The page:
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The term X-ray attack was apparently originated by Kenneth Harkness. On page 25 of the April 1947 Chess Review, in his series Picture Guide to Chess, he mentioned forks and then wrote [1]:
There is another type of double attack in which the targets are threatened in one direction. The attacking piece threatens two units, one behind the other, on the same rank, file or diagonal. This double threat has lacked a good descriptive name. We suggest ‘X-Ray’ attack.

Attacking through

There are several tactical motives, where a sliding piece attacks through any other piece in a ray-direction:
Target behind Blocker
own sliding piece
any square or piece
Discovered Attack
own piece may remove
any opposing piece
Discovered Check
own piece may remove
opposing king
opposing piece
opposing valuable piece
Absolute Pin
opposing piece
opposing king
Partial Pin
opposing sliding piece
opposing valuable piece
opposing valuable piece
opposing piece
opposing sliding piece
own piece

Single Sliders

The single sliding piece, a rook, bishop or queen is specified by square index, likely from a bitscan of a piece-wise bitboard serialization of a sliding piece bitboard from a standard board-definition.

Modifying Occupancy

Following routines may be used to get all kind of x-ray attacks or defenses through the blockers for one particular slider. The idea is to intersect the sliding attacks with the desired blockers, which are subset of occupied. In a second run, those blockers are removed from the occupancy, to get the x-ray attacks as the symmetric difference of both attacks.
U64 xrayRookAttacks(U64 occ, U64 blockers, enumSquare rookSq) {
   U64 attacks = rookAttacks(occ, rookSq);
   blockers &= attacks;
   return attacks ^ rookAttacks(occ ^ blockers, rookSq);
U64 xrayBishopAttacks(U64 occ, U64 blockers, enumSquare bishopSq) {
   U64 attacks = bishopAttacks(occ, bishopSq);
   blockers &= attacks;
   return attacks ^ bishopAttacks(occ ^ blockers, bishopSq);
Alternatively one may use a condition to save the second lookup - one may use disjoint line-attacks rather than piece-attacks. If so, it makes sense to exclude the outer squares from the blockers.
U64 xrayFileAttacks(U64 occ, U64 blockers, enumSquare rookSq) {
   U64 attacks = fileAttacks(occ, rookSq);
   blockers &= attacks & C64(0x00FFFFFFFFFFFF00);
   if ( blockers == 0 ) return blockers;
   return attacks ^ fileAttacks(occ ^ blockers, rookSq);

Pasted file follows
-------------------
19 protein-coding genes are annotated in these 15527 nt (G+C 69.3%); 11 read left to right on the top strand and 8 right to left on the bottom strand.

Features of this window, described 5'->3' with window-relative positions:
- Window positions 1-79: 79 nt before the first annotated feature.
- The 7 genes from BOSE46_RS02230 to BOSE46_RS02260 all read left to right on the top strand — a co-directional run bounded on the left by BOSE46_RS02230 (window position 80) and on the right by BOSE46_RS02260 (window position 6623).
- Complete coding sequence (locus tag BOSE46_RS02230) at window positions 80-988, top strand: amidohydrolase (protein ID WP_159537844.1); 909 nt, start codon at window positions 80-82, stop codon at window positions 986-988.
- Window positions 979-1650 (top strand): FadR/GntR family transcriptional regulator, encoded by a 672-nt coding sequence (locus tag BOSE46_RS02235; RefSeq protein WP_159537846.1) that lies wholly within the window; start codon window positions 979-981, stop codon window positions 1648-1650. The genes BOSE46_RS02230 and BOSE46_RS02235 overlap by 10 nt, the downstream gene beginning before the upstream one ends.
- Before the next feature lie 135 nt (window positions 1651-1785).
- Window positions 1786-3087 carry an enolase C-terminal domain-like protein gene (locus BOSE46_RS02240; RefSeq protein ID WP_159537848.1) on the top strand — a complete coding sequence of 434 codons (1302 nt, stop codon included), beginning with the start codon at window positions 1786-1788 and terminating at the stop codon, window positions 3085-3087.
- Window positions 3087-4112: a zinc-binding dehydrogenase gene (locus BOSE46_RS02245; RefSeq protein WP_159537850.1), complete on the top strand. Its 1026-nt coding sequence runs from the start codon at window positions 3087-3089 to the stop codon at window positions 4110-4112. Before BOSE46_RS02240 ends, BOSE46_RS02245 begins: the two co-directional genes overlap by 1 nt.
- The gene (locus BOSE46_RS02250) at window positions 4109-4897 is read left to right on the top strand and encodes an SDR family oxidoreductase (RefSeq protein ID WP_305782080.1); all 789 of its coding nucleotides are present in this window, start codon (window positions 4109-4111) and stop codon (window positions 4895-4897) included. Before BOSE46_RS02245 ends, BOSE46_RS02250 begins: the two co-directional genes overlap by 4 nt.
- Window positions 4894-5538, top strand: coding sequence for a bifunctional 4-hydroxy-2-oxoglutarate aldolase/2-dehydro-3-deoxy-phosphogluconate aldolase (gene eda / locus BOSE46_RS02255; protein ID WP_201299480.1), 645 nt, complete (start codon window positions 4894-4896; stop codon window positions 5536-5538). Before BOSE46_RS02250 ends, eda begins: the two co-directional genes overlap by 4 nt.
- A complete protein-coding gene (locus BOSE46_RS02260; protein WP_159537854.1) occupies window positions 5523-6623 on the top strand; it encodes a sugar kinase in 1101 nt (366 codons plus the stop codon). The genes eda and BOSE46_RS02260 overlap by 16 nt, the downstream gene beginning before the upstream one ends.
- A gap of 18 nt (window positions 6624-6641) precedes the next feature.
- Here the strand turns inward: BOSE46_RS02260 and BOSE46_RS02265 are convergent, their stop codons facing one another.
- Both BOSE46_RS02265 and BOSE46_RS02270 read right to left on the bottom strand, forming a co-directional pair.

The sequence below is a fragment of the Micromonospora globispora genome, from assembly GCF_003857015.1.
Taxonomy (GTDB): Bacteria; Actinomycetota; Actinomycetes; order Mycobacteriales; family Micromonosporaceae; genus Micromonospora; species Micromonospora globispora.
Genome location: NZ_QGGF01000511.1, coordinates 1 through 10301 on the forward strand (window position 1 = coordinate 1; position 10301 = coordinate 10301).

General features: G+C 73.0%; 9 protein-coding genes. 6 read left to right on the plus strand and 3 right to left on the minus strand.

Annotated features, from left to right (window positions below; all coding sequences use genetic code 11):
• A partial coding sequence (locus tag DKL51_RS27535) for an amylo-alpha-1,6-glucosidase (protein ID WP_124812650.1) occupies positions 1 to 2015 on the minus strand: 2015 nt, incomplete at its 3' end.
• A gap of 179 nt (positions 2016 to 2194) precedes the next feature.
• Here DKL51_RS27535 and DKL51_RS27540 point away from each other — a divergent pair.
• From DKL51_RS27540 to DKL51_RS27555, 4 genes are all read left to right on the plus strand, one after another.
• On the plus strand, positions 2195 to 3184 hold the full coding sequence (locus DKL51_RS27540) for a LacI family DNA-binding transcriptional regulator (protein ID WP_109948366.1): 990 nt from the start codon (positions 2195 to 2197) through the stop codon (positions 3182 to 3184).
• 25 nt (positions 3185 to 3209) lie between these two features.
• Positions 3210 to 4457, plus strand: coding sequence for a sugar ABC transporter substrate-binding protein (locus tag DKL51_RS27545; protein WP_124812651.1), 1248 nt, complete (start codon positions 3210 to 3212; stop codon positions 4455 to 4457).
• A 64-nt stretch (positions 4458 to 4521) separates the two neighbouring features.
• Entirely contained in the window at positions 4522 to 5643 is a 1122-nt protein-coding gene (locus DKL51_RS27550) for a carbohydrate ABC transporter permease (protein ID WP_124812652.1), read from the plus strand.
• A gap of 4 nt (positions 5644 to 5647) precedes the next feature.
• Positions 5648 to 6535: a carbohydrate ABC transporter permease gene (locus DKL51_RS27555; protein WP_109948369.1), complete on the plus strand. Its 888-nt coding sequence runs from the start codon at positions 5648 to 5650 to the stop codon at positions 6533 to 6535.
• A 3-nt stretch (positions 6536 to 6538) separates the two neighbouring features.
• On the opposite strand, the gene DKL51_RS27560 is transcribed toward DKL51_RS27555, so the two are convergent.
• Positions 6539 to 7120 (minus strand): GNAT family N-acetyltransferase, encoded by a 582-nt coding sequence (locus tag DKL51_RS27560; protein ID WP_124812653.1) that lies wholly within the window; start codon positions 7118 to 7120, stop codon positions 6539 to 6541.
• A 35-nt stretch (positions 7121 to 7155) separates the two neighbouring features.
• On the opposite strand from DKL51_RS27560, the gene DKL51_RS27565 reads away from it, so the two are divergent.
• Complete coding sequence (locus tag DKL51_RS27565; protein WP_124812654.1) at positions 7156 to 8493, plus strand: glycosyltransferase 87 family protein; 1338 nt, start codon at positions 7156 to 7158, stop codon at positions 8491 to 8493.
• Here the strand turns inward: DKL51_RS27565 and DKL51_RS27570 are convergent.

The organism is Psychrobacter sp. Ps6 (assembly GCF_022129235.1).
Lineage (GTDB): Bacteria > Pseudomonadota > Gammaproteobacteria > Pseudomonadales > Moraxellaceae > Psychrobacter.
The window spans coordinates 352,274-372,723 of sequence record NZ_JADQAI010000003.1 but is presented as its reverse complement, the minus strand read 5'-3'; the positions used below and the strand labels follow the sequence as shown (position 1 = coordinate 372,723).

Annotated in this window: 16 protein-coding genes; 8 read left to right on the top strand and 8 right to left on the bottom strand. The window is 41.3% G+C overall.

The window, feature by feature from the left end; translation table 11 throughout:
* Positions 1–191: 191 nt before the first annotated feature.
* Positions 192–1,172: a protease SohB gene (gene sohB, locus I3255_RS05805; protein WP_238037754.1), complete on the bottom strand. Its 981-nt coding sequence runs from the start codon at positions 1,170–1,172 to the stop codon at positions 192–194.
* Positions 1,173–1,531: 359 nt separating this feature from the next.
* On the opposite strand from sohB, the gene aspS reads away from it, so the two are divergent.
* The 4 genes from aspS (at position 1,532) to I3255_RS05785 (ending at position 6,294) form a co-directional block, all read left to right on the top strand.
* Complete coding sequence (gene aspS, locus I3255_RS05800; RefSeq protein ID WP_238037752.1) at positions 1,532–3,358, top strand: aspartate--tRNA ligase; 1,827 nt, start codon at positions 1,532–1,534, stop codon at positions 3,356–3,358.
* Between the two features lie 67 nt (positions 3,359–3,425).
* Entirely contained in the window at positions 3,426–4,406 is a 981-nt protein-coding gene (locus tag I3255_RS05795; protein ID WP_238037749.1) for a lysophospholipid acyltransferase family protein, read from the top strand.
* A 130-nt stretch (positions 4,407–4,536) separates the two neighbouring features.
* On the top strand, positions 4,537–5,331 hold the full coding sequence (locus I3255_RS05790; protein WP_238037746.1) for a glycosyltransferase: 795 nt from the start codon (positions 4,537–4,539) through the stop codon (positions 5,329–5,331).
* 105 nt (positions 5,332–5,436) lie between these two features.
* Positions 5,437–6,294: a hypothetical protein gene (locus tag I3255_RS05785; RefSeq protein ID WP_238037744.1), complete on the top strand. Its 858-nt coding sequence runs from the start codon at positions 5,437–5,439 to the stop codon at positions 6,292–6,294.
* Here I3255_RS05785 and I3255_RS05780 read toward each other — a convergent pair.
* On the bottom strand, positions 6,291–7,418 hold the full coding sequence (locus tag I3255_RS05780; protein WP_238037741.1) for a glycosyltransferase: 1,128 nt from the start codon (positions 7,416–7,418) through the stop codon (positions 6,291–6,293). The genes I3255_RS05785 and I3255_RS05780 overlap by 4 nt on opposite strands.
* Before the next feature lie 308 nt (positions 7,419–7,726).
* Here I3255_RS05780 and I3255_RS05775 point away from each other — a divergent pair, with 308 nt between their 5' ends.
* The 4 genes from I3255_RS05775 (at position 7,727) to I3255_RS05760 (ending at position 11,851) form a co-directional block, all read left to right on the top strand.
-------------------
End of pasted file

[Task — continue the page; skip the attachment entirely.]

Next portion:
U64 xrayRankAttacks(U64 occ, U64 blockers, enumSquare rookSq) {
   U64 attacks = rankAttacks(occ, rookSq);
   blockers &= attacks & C64(0x7E7E7E7E7E7E7E7E);
   if ( blockers == 0 ) return blockers;
   return attacks ^ rankAttacks(occ ^ blockers, rookSq);
U64 xrayDiagonalAttacks(U64 occ, U64 blockers, enumSquare bishopSq) {
   U64 attacks = diagonalAttacks(occ, bishopSq);
   blockers &= attacks & C64(0x007E7E7E7E7E7E00);
   if ( blockers == 0 ) return blockers;
   return attacks ^ diagonalAttacks(occ ^ blockers, bishopSq);

X-rays with one Lookup

Another idea is to consider all kind of blockers in one run, and to traverse intersections of the x-rays attacks with different target sets, to determine the blocking piece inside a loop. In the context of absolute pins, Oliver Brausch introduced to lookup x-ray attacks through any blocker in his engine OliThink [2] - similar to any occupied lookup technique to get sliding piece attacks. Instead of the pre-calculated line-attacks we can also pre-calculate attacks behind the first blocker, including a possible second blocker. The outer squares are redundant as well. Some sample on a rank:
rook      00001000
occupied  01011010
attacks   00010110
x-ray     01100001
Since absolute pins and discovered checkers are usually quite rare, it might be worth to spend some additional memory, e.g. 8 KByte for kindergarten - x-rays. Also the switch approach is great to consider all kind of x-ray stuff on a line.

Multiple Sliders

If keeping eight disjoint ray-direction attacks from fill-routines like Kogge-Stone Algorithm one may intersect them with desired blockers - and to perform another fill with that intersection:
U64 xrayAttacks(U64 sliders, U64 empty, U64 blockers, int dir8) {
   U64 attacks = slidingAttacks (sliders, empty, dir8);
   blockers &= attacks; // & notOuterSquares[dir8];
   if ( blockers )
      return slidingAttacks (blockers, empty, dir8);
   return 0;

Blockers by Targets

The other idea is to fill the potential target set, and to intersect it with the opposite ray-direction fill of the sliders and the relevant blockers:
U64 betweenSliderAndTarget(U64 sliders, U64 empty, U64 targets, int dir8) {
   U64 attacks    = slidingAttacks (sliders, empty, dir8);
   U64 fromtarget = slidingAttacks (targets, empty, opposite(dir8));
   return attacks & fromtarget;

See also

Forum Posts

External Links


  1. ^ Jack O’Keefe in Chess Note 4245. X-ray attack by Edward Winter
  2. ^ Re: Question about SEE (Static exchange evaluation) by Oliver Brausch, CCC, December 18, 2007

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